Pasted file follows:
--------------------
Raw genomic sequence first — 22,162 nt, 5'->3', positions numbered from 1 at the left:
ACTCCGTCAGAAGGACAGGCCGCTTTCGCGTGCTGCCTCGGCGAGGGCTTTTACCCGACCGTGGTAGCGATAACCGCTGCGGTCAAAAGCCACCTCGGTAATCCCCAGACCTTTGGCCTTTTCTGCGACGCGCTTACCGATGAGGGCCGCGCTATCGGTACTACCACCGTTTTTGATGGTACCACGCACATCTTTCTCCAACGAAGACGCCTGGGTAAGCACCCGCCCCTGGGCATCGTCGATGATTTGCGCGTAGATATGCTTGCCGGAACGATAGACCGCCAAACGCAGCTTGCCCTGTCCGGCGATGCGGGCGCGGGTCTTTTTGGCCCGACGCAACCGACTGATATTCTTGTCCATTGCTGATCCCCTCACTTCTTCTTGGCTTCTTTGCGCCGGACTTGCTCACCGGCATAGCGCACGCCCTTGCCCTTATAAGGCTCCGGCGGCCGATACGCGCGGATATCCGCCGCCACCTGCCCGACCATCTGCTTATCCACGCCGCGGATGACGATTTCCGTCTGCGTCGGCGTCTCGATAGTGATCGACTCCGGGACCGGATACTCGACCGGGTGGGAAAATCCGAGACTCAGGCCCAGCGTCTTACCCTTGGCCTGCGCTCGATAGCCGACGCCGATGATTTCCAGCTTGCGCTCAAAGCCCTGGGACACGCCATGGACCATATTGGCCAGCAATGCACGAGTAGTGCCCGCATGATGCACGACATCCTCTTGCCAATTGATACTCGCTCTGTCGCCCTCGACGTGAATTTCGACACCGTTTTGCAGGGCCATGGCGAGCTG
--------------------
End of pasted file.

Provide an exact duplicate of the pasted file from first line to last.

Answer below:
Raw genomic sequence first — 22,162 nt, 5'->3', positions numbered from 1 at the left:
ACTCCGTCAGAAGGACAGGCCGCTTTCGCGTGCTGCCTCGGCGAGGGCTTTTACCCGACCGTGGTAGCGATAACCGCTGCGGTCAAAAGCCACCTCGGTAATCCCCAGACCTTTGGCCTTTTCTGCGACGCGCTTACCGATGAGGGCCGCGCTATCGGTACTACCACCGTTTTTGATGGTACCACGCACATCTTTCTCCAACGAAGACGCCTGGGTAAGCACCCGCCCCTGGGCATCGTCGATGATTTGCGCGTAGATATGCTTGCCGGAACGATAGACCGCCAAACGCAGCTTGCCCTGTCCGGCGATGCGGGCGCGGGTCTTTTTGGCCCGACGCAACCGACTGATATTCTTGTCCATTGCTGATCCCCTCACTTCTTCTTGGCTTCTTTGCGCCGGACTTGCTCACCGGCATAGCGCACGCCCTTGCCCTTATAAGGCTCCGGCGGCCGATACGCGCGGATATCCGCCGCCACCTGCCCGACCATCTGCTTATCCACGCCGCGGATGACGATTTCCGTCTGCGTCGGCGTCTCGATAGTGATCGACTCCGGGACCGGATACTCGACCGGGTGGGAAAATCCGAGACTCAGGCCCAGCGTCTTACCCTTGGCCTGCGCTCGATAGCCGACGCCGATGATTTCCAGCTTGCGCTCAAAGCCCTGGGACACGCCATGGACCATATTGGCCAGCAATGCACGAGTAGTGCCCGCATGATGCACGACATCCTCTTGCCAATTGATACTCGCTCTGTCGCCCTCGACGTGAATTTCGACACCGTTTTGCAGGGCCATGGCGAGCTG